The expansion of the US-Visit program to include lawful permanent residents is shocking as they not only go through an extensive background check to become permanent residents including a criminal background check using the applicant's fingerprints, but United States Citizenship and Immigration Services (USCIS) conducts an extensive investigation prior to granting adjustment of status to that of an LPR, and the US Department of State, as well, undertakes significant investigation of a foreign citizen applying for an immigrant visa.
This means that if you are a lawful permanent resident you could be asked to provide finger scans, photographs, or other biometric identifiers upon arrival in, or departure from, the United States at air or sea ports of entry.  If you are entering through land ports of entry, such as driving across the border from Canada, you can be required to provide fingerprints only if you are referred to a secondary inspection.
Another major change in 2009 concerns international visitors from Visa Waiver Program (VWP) countries, such as United Kingdom, Australia, Singapore, etc., who plan to travel to the U.S. for temporary business or pleasure for 90 days or less.  International visitors from VWP countries are now required to pre-register online at Electronic System for Travel Authorization (ESTA) and to obtain an online travel authorization or a “pre-clearance” no later than 72 hours before departure and travel to the United States.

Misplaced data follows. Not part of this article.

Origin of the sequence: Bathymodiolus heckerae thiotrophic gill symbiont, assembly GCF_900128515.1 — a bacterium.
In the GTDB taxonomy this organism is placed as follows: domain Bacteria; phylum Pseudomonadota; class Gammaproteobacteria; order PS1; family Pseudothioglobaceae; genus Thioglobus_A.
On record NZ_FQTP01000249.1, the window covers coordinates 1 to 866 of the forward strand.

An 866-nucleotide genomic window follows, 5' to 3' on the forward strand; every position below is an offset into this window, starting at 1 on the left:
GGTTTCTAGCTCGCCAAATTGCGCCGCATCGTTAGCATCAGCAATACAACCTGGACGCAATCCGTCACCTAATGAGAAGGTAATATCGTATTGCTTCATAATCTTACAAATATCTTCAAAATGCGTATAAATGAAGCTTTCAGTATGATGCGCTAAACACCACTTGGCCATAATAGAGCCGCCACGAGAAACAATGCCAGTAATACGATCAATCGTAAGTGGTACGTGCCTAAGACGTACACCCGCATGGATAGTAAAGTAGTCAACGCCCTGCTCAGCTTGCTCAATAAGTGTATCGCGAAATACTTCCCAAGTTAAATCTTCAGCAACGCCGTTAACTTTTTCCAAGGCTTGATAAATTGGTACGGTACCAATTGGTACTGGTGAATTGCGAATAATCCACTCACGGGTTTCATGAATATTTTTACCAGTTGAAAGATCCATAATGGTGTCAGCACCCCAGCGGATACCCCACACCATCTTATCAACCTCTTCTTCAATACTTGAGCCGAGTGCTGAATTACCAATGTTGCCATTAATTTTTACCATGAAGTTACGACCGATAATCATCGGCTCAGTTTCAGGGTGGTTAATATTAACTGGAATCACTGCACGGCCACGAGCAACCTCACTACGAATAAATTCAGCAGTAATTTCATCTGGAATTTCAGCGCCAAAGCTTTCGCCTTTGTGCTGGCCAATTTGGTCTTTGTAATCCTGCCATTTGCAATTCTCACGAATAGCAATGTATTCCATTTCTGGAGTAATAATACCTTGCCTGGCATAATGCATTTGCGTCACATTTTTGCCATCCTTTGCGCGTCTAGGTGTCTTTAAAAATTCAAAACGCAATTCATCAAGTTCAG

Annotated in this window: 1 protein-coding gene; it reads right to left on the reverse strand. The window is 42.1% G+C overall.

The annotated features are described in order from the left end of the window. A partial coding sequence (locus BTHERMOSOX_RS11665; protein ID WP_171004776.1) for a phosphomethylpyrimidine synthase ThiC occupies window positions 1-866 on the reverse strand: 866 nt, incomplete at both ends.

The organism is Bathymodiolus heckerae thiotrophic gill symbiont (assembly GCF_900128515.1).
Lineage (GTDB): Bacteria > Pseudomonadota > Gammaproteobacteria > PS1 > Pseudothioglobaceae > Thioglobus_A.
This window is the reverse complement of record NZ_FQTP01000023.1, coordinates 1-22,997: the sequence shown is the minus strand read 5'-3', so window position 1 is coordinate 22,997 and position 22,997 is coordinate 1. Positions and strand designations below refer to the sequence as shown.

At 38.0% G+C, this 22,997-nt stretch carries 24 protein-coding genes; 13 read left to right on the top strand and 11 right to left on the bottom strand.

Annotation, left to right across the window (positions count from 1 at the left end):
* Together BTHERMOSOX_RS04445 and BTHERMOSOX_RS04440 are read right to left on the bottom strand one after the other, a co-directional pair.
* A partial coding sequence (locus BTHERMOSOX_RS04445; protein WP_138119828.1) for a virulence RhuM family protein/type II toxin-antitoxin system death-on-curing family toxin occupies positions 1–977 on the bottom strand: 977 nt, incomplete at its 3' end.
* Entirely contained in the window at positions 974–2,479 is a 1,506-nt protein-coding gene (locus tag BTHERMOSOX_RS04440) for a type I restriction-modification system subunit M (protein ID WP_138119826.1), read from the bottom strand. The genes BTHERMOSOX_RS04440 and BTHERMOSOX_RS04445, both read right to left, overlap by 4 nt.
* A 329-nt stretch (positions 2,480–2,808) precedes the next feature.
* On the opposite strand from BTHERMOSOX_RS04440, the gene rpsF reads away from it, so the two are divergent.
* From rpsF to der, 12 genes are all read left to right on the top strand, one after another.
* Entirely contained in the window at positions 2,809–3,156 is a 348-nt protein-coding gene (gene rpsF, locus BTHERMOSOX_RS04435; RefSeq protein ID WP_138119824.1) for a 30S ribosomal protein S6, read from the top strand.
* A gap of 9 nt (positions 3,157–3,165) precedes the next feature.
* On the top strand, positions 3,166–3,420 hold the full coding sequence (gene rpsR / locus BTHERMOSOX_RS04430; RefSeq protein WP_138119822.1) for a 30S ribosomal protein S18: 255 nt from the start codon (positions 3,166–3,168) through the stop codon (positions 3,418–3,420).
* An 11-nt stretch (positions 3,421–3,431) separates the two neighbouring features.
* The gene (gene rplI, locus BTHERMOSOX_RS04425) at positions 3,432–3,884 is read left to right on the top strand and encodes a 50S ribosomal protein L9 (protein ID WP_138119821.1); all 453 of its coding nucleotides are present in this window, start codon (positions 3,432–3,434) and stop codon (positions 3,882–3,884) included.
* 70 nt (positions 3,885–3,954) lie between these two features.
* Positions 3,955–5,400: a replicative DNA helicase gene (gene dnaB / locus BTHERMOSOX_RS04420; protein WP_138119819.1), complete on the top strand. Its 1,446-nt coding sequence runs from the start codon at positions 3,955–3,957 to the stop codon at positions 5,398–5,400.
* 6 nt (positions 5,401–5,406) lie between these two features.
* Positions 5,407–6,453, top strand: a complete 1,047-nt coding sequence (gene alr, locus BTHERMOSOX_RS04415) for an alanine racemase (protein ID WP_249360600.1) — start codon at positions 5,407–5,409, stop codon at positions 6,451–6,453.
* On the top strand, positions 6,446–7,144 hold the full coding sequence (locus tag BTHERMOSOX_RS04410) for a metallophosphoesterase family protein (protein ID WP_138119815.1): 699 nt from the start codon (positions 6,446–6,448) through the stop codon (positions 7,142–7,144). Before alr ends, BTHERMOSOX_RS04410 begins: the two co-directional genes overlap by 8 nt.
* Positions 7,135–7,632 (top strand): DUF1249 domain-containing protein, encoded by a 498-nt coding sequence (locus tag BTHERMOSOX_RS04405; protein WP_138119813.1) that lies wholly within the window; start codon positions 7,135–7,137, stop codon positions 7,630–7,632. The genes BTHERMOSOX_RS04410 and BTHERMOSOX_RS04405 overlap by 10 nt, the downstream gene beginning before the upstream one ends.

ESTA requires the same information as the I-94W form that VWP visitors fill out en route to the US.  Typically, the traveler must provide biographical data including name, birth date, and passport information, as well as answers to questions regarding eligibility to travel under the VWP.
The expansion of the US-Visit program and introduction of ESTA, has caused anxiety, confusion, and travel delay among foreign citizens and international visitors, alike. It is, therefore, recommended that foreign citizens should leave ample extra time at departure for possible biometrics particularly during busy travel times and/or during the holiday season.
Hanishi Ali is an immigration attorney at Mithras Law Group, a greater Boston based immigration and international business law firm, which focuses on US and UK based Immigration law. Hanishi can be reached at 617-500-3233 or at www.mithraslaw.com.  Firm Blog at: http://immigrationinfo.wordpress.com/
The economic downturn has undoubtedly caused tightening up of immigration policies by the Department of Homeland Security (DHS) and a crackdown on illegal immigration. This article discusses two of the major changes that have come into effect in 2009 with respect to non-US citizens entering or departing from the United States.
The first major change is the expansion of the United States Visitor and Immigrant Status Indicator Technology (US-Visit) Program, which can require foreign citizens to provide biometrics, which typically include, finger scans, photographs, or other such biometric identifiers upon arrival in, or departure from, the United States at air or sea ports of entry.